Smart
? ?

Another interesting metaphor for the FI was shown by Jesus Villasante and Arian Zwegers (DG INFSO D3) during one 2008 objective 1.2 concertation meeting. The Buddhism vision of an elephant and of a set of observers who try to interpret what they are seeing, in a holistic way, but owing to their partial sensing capabilities they come to very different and divergent conclusions. So, in our case, for IoT researchers people-content-services are all real-digital-virtual things (see the CERP IoT SRA); for IoS researchers people-content-things are all services; for IoC researchers everything is finally a piece of content.

IoC researchers everything is finally a piece of content. Innovation The basic dilemma is: Temple or

Innovation The basic dilemma is: Temple or Elephant? Zeus or Buddha? Which means: is IoT an independent part of the FI (one of its 4 pillars) or is it a perspective of FI (a viewpoint to the elephant)? The consequences of such a decision are not trivial for a research project. If it is a pillar in the temple, it will share with the other pillars the foundations (i.e. the Network Infrastructure), but it will develop quite autonomously its architectures, technologies and models. An integration point is then foreseen above the pillars, at the level of the lintel of the temple, probably under the form of a generic, common, multi-platform Business Process / Workflow Management environment which will be able to feed the innovative FI smart applications in the roof with Internet by and for People, Internet of Content and Knowledge, Internet of Services and Internet of Things functionalities. If it is a viewpoint of the elephant, such an autonomy of research for IoT is impossible or counter-productive and all the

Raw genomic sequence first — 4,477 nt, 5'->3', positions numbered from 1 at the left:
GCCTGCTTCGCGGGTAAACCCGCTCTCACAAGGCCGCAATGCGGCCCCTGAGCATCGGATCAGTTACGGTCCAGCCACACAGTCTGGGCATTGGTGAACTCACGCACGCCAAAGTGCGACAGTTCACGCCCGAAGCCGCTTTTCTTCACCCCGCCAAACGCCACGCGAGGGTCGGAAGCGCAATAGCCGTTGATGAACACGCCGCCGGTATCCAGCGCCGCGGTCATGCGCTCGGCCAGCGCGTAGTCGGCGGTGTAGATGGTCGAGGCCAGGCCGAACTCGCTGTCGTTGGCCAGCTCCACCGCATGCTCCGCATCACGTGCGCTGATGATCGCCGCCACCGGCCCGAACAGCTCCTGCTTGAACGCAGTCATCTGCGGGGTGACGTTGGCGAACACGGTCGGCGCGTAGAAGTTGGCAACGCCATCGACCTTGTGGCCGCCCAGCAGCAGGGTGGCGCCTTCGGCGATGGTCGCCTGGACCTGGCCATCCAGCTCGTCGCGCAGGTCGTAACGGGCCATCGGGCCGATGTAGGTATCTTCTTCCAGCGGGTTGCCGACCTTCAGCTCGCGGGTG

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such an autonomy of research for IoT is impossible or counter-productive and all the Proposal Part

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architectures, technologies, models would need to be shared with the other perspectives of the FI (i.e. people, content and services indeed).

IoT4All is not taking a definite position about it, but it will try to be compatible with either paradigm will finally win and be adopted for the FI. However, the reference metaphor will be the temple, but with some corrections.

For sure, we will not invade heavily the Network Infrastructure foundations, but we will provide them with IoT real-world requirements and very specific user-driven technological developments. We foresee indeed a strict liaison with D1 FI projects like 4Ward, Trilogy, Sensei, Chianti, Eiffel, Socrates (and those that will be funded in call5 1.1) and we already started such a process.